As fascinating as I am, I’ve decided to devote one post a week to one of my fabulous, interesting friends. Emily Dix is an actress, singer, director and model, although she is currently grinding beans at a cafe, which is where we met. We have been bosom buddies since we discovered a mutual love of Judy Garland. She will soon be producing a stage show ‘Arsenic and Old Lace’ for the Victoria College Drama Society at the University of Toronto (click here for the facebook group). The original film is one of the funniest, most underrated movies of all time. She has a wise old soul under her cherubic face.
MM: What is the most exciting thing you’re doing right now?
ED: Honestly, I think the most exciting thing I’m doing at the moment is looking for an apartment with my boyfriend. We’re moving in together the beginning of August and I’m pretty psyched. It’ll be nice to get a pretty new place we can decorate together, somewhere that actually feels like home. That and the couple little film projects Matt and I are working on together. We both need to build up our demo reels (I’m an actor, he’s a writer/director) and so that’s our goal for the summer.
MM: What would you like to be doing in 10 years?
ED: Oh wow, so many things. Well, at heart I’m a real housewife: I hope I’m married, have a kid or two, and a nice home. That’s the number one goal. As far as a career, I’ve always wanted to be a high school English and drama teacher. I love teaching students and those are the subjects I’m most passionate about. I also have this little dream of one day opening up my own arts studio, somewhere that encourages kids to get involved in dance, drama, singing, anything artistic really. I’d like to manage that, and do some of the teaching as well. Annnnd…I guess I’d like to still be acting too, hopefully in something a little better known by then.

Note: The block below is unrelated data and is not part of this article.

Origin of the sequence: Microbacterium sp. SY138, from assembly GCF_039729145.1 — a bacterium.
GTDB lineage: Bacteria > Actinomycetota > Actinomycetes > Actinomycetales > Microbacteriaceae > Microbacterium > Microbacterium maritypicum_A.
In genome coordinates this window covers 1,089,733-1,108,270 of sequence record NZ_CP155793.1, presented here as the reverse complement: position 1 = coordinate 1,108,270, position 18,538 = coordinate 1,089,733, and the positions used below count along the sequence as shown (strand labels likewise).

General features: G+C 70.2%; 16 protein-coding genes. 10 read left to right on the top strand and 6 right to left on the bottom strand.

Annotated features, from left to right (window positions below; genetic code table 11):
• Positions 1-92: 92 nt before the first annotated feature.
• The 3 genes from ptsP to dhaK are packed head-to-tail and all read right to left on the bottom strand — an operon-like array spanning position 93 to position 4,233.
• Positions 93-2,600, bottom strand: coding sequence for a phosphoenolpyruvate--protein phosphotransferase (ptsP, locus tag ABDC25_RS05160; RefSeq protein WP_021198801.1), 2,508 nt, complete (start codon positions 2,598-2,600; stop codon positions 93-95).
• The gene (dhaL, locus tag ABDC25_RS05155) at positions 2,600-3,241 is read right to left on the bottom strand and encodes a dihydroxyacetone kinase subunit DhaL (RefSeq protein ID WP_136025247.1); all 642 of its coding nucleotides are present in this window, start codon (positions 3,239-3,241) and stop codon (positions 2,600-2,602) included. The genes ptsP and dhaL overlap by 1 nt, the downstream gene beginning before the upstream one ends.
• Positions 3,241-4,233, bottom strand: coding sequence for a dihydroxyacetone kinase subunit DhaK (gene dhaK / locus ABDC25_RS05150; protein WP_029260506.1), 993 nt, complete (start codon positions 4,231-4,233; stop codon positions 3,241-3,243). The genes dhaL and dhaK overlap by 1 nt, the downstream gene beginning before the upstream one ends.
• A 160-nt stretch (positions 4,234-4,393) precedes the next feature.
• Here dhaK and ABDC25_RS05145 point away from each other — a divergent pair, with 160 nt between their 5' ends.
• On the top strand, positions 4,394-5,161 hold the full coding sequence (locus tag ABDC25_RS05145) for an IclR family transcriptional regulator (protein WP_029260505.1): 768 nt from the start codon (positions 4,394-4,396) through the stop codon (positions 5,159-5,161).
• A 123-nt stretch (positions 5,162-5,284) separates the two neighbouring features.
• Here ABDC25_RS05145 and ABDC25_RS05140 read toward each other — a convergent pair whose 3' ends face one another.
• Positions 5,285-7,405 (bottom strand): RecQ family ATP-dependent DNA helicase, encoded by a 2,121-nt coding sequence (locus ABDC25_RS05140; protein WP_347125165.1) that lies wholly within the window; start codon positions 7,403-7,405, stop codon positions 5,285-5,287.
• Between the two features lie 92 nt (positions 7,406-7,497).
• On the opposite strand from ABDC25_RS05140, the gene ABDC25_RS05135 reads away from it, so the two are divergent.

MM: Describe your bedroom.
ED: Well first off, it’s a mess. The thing is, at the moment my bedroom is my entire apartment because I live in a bachelor. So there’s clothes, books, dishes, papers, movies, JUNK strewn everywhere. To add to that, Matt pretty much lives with me already as he’s here about 5 or 6 days a week. So add to that mess his comics, movies, clothes, coffee cups- we call it “the abyss”. But, when we move, it will be a bit better. Underneath the mess you can see vintage movie posters, a few odd dolls and stuffed toys (I’m sentimental AND a pack-rat, dangerous combination), a lot of books and movies in every genre you can imagine, and basically just a lot of colour.
MM: Where is the next place you’d like to travel?
ED: I haven’t really been much of anywhere, so I’d like to go anywhere really. Matt and I have talked about going to New York. I went there once but it was a school trip with a lot of limits on what we could see and do. I’d love to go back to the museums and of course see a Broadway show. I have also always wanted to go to Tokyo: bright lights give me such a rush, and I think the only thing better than Times Square would be a main strip in Tokyo. Plus I love the whole culture, and tried to (mostly unsuccessfully, unfortunately) learn the language a few years back. I’d like to try again. Immersion would help.